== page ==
Can we talk about a “Shareholder Spring” in France this year? May and June saw considerable activity on corporate governance issues, but the results look far from revolutionary: an abandoned draft law, a report on responsibility and company performance and a revised version of the AFEP–MEDEF Code (AFEP is the French private companies association, and MEDEF is the French employers association). The logic to these developments is difficult to follow for the casual observer. What are the new aspects of the AFEP–MEDEF Code, and to what extent does it differ from the government-backed draft proposals drawn up by French politicians Jean-Michel Clément and Philippe Houillon on corporate governance that were released earlier this year, only to be abandoned at the end of May? Published on the 16th June, three weeks after the new draft law on corporate governance was dropped, the new version of the AFEP–MEDEF Code introduces recommendations to changes in practice without disturbing any existing corporate governance structures. Given that controlling executive remuneration was one of President François Hollande’s campaign promises, the Clément-Houillon draft law had included a major focus on the “transparency of the corporate governance of large companies.” What are the French employer organisations now proposing? Analysis of the new AFEP–MEDEF Code reveals that where previously corporate governance mechanisms aligned executives’ interests with those of minority shareholders, they now focus more on a company’s “social interest.” This change in perspective is reflected in the definition of the role of the board and managers, and in the objectives of remuneration. It marks the end of the supremacy ofshareholder interests over those of the company and consequently, other stakeholders. However, the lack of clarity on what is meant by the “social interest of the company” denotes a certain freedom of interpretation to either only make profit for shareholders or expand its area of responsibility along the lines of the Brovelli-Drago-Molinié report on broadened CSR approaches, which was also handed to government in June. Furthermore, unlike the decree of July 2012, which capped public company executives’ pay to 450,000€, this time, the government has chosen the path of dialogue in favour of, according to Pierre Moscovici, the Minister of Economics and Finance, “demanding self-regulation” as opposed to legislation. To this end, the AFEP–MEDEF Code enhances the role of shareholders in corporate governance through, amongst other significant measures, the establishment of an advisory “say-on-pay” vote, giving shareholders the power to control remuneration without it being a legal obligation. One positive measure is the introduction of the notion of “long-term” in recommendations on variable remuneration mechanisms. Nevertheless, just like the notion of “social interest of a company”, the code offers little clarity as to the way in which companies should implement this. Today, bonuses, stock options and free shares are all indexed on performance criteria that are essentially quantitative – mainly financial – and remain short- term, a significant factor of the current crisis.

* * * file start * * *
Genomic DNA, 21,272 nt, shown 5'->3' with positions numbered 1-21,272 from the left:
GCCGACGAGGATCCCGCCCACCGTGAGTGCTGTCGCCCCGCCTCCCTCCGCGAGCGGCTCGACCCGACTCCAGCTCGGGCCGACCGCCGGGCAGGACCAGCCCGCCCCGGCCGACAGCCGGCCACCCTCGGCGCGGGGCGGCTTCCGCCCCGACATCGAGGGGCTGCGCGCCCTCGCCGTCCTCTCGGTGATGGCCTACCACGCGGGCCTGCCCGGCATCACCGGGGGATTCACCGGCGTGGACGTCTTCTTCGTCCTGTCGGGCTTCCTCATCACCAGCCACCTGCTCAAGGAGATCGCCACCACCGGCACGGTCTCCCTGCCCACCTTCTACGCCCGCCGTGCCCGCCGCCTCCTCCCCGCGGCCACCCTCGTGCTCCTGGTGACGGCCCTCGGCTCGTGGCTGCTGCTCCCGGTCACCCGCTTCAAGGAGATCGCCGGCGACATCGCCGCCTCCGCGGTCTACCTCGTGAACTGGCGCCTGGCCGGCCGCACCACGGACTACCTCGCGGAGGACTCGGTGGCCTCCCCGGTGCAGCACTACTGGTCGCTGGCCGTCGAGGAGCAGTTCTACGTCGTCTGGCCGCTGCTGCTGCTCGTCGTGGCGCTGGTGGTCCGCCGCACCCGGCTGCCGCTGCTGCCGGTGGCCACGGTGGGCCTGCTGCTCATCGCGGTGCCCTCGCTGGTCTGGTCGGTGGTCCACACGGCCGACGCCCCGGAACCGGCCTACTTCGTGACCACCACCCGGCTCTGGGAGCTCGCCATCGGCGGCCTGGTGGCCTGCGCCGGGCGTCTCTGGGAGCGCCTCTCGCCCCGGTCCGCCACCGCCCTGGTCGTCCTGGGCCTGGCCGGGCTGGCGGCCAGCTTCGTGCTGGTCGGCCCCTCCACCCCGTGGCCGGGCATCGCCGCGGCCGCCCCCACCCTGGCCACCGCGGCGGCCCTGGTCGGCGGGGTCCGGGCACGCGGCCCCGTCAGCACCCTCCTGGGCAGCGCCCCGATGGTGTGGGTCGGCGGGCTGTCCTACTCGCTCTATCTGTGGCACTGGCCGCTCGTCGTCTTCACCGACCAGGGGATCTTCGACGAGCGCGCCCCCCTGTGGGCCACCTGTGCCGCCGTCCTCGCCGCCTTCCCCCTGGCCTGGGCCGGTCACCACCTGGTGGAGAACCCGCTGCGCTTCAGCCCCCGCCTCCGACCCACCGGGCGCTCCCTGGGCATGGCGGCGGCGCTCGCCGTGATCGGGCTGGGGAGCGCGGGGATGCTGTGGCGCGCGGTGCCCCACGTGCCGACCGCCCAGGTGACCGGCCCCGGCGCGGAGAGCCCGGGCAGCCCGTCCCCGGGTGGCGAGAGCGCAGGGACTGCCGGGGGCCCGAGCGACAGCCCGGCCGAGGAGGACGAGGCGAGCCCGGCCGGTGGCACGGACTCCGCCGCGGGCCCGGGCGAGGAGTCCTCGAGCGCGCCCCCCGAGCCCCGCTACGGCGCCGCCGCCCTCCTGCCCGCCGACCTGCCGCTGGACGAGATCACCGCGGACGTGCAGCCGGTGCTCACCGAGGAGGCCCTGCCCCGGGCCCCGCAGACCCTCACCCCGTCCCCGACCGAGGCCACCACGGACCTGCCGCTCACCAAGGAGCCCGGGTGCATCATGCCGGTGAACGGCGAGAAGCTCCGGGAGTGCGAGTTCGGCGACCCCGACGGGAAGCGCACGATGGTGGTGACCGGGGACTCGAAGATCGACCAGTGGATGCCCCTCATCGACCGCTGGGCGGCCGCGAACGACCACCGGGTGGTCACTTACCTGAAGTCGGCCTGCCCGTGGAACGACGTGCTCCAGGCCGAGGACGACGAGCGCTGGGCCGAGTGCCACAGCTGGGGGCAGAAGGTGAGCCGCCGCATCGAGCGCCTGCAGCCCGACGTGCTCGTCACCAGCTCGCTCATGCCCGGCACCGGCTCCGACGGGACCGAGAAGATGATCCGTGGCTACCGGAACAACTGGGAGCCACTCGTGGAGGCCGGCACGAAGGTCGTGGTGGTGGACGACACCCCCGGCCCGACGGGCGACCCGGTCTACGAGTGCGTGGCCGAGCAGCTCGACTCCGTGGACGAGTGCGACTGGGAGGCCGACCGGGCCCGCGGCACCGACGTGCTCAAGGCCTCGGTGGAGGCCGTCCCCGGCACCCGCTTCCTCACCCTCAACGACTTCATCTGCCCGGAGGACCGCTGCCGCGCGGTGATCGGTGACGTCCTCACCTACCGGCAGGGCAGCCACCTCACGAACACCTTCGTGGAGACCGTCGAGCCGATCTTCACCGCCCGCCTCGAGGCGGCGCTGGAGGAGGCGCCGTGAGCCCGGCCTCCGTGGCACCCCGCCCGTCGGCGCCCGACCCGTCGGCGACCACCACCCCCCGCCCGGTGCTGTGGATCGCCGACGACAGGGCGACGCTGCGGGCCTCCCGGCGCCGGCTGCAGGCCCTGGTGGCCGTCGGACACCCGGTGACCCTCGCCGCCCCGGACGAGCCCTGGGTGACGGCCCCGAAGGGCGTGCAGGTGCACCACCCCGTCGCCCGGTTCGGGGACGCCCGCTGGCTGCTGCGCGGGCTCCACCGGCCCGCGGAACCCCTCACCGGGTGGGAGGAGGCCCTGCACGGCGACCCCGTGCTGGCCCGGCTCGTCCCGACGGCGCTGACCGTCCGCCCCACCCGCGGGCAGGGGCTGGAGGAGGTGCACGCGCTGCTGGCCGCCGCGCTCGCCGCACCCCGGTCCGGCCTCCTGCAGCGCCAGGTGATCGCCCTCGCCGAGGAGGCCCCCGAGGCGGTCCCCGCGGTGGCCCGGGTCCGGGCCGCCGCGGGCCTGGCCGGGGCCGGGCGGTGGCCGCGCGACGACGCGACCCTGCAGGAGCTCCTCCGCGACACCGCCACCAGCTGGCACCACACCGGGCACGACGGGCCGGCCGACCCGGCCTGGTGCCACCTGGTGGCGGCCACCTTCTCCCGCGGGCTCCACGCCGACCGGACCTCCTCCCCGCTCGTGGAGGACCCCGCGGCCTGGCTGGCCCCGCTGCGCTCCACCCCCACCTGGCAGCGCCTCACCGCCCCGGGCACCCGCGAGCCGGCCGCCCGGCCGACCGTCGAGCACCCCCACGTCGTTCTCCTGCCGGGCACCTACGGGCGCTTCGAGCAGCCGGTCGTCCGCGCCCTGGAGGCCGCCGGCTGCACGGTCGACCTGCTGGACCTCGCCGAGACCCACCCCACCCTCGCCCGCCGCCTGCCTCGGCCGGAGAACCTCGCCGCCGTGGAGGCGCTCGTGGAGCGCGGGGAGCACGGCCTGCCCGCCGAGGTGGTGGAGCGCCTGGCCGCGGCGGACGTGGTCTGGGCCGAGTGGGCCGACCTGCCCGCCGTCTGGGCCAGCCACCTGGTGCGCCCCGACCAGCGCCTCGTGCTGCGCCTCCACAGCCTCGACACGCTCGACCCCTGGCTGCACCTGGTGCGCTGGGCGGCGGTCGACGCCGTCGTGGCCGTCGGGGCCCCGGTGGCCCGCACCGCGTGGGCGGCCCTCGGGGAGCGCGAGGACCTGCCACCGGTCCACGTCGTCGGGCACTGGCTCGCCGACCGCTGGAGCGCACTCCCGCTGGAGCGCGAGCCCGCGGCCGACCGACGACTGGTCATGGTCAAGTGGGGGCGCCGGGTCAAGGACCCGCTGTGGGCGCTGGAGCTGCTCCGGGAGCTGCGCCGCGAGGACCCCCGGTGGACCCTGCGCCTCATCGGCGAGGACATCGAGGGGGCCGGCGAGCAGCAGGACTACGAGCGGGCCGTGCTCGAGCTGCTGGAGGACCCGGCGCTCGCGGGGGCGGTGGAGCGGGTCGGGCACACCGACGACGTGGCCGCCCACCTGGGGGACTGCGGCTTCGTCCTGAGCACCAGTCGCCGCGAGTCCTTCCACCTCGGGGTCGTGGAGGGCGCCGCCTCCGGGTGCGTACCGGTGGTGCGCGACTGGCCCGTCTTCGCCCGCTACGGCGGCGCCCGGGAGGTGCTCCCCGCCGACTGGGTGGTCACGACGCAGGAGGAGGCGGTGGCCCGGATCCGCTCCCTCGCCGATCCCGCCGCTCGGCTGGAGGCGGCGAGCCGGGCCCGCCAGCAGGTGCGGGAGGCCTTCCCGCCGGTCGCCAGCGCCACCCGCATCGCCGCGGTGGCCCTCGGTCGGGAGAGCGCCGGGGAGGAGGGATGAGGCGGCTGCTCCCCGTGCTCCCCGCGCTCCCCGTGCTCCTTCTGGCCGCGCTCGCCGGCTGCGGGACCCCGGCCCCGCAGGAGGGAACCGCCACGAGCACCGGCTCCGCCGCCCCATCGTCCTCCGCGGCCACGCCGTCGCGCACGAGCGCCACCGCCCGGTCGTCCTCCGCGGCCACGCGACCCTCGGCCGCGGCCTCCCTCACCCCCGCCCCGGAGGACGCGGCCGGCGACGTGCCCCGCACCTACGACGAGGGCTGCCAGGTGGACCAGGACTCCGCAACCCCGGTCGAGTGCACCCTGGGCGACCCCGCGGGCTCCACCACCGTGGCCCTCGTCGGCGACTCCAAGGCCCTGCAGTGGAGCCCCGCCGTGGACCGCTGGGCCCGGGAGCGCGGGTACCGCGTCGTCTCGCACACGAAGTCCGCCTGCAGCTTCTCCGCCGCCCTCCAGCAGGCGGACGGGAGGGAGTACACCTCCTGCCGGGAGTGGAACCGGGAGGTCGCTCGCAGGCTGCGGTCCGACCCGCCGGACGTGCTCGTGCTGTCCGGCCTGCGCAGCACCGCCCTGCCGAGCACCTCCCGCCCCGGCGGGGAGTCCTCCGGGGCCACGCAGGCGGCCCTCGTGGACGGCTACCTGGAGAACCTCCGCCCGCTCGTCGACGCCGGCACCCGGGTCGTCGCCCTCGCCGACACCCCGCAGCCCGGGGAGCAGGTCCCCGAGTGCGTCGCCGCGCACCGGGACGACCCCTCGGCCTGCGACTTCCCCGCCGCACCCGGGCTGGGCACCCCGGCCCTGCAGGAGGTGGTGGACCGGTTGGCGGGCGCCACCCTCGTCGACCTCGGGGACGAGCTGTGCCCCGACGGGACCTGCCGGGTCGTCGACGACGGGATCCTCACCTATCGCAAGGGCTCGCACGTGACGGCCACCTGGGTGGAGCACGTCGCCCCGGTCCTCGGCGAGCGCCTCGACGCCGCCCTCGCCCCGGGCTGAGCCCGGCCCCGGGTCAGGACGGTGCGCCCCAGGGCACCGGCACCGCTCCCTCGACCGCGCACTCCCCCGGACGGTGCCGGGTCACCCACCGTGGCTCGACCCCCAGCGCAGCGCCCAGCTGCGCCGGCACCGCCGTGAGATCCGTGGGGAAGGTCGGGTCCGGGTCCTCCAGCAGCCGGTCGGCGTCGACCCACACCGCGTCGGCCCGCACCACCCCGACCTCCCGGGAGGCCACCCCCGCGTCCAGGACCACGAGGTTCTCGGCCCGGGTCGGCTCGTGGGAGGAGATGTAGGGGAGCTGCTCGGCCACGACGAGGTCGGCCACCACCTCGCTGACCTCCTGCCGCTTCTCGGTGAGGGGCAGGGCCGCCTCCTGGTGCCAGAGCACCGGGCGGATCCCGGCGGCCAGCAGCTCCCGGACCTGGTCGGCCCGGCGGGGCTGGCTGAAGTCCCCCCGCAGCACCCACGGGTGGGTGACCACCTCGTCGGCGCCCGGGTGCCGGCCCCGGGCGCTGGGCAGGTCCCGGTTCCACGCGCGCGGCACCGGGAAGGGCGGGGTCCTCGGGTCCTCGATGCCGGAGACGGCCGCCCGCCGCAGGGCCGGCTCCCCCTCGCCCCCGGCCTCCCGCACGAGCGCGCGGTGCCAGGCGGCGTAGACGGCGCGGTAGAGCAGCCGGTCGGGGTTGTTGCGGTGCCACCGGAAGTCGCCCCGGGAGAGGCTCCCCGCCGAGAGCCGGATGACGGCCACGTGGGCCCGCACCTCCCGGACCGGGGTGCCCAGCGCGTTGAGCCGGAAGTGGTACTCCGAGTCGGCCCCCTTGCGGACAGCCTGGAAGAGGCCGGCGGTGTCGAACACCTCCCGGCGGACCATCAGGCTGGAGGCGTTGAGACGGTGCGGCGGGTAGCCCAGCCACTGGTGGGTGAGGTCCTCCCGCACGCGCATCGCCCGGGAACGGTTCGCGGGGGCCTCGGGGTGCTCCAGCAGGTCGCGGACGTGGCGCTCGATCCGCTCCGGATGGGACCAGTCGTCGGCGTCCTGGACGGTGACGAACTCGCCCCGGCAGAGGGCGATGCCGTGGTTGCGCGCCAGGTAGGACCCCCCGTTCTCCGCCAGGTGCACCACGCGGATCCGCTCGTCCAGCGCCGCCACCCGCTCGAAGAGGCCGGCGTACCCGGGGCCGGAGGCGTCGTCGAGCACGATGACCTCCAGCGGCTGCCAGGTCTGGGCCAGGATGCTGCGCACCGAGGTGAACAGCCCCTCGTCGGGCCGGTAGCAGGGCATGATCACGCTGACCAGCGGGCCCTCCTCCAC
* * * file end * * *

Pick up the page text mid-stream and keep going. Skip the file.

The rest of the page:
Although there had been support for including social and environmental performance criteria in executive director remuneration, no precise recommendation has been made regarding their consideration. This represents a key difference to the Clément-Houillon draft.
This is an area for France to explore if it is to provide truly